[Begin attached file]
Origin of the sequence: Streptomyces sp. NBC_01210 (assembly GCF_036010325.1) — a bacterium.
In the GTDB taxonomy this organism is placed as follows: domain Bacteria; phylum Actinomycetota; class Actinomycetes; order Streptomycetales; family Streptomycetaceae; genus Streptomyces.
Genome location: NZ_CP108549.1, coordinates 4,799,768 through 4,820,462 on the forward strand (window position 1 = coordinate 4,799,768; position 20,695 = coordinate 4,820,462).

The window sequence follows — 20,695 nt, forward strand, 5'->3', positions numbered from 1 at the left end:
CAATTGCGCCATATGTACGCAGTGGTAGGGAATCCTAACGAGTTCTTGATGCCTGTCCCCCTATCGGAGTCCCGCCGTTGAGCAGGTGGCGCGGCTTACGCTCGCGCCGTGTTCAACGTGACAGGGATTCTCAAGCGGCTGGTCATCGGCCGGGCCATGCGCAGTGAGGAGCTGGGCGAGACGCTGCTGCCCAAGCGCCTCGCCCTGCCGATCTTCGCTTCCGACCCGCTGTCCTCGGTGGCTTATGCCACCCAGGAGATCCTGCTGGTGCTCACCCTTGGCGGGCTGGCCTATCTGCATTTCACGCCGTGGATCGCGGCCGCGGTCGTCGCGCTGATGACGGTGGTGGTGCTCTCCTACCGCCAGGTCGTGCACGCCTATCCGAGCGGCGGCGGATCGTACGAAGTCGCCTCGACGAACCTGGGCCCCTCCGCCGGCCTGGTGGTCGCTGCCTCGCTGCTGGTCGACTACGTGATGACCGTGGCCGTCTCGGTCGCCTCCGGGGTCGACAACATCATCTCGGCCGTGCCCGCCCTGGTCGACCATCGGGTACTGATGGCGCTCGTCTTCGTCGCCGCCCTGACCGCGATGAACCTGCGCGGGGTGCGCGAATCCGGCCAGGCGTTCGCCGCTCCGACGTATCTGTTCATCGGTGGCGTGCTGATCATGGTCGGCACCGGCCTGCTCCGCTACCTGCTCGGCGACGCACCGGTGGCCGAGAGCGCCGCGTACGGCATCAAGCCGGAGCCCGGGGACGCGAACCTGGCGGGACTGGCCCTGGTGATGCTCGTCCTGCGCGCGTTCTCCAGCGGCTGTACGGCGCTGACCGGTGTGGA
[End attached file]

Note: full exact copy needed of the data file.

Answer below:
Origin of the sequence: Streptomyces sp. NBC_01210 (assembly GCF_036010325.1) — a bacterium.
In the GTDB taxonomy this organism is placed as follows: domain Bacteria; phylum Actinomycetota; class Actinomycetes; order Streptomycetales; family Streptomycetaceae; genus Streptomyces.
Genome location: NZ_CP108549.1, coordinates 4,799,768 through 4,820,462 on the forward strand (window position 1 = coordinate 4,799,768; position 20,695 = coordinate 4,820,462).

The window sequence follows — 20,695 nt, forward strand, 5'->3', positions numbered from 1 at the left end:
CAATTGCGCCATATGTACGCAGTGGTAGGGAATCCTAACGAGTTCTTGATGCCTGTCCCCCTATCGGAGTCCCGCCGTTGAGCAGGTGGCGCGGCTTACGCTCGCGCCGTGTTCAACGTGACAGGGATTCTCAAGCGGCTGGTCATCGGCCGGGCCATGCGCAGTGAGGAGCTGGGCGAGACGCTGCTGCCCAAGCGCCTCGCCCTGCCGATCTTCGCTTCCGACCCGCTGTCCTCGGTGGCTTATGCCACCCAGGAGATCCTGCTGGTGCTCACCCTTGGCGGGCTGGCCTATCTGCATTTCACGCCGTGGATCGCGGCCGCGGTCGTCGCGCTGATGACGGTGGTGGTGCTCTCCTACCGCCAGGTCGTGCACGCCTATCCGAGCGGCGGCGGATCGTACGAAGTCGCCTCGACGAACCTGGGCCCCTCCGCCGGCCTGGTGGTCGCTGCCTCGCTGCTGGTCGACTACGTGATGACCGTGGCCGTCTCGGTCGCCTCCGGGGTCGACAACATCATCTCGGCCGTGCCCGCCCTGGTCGACCATCGGGTACTGATGGCGCTCGTCTTCGTCGCCGCCCTGACCGCGATGAACCTGCGCGGGGTGCGCGAATCCGGCCAGGCGTTCGCCGCTCCGACGTATCTGTTCATCGGTGGCGTGCTGATCATGGTCGGCACCGGCCTGCTCCGCTACCTGCTCGGCGACGCACCGGTGGCCGAGAGCGCCGCGTACGGCATCAAGCCGGAGCCCGGGGACGCGAACCTGGCGGGACTGGCCCTGGTGATGCTCGTCCTGCGCGCGTTCTCCAGCGGCTGTACGGCGCTGACCGGTGTGGA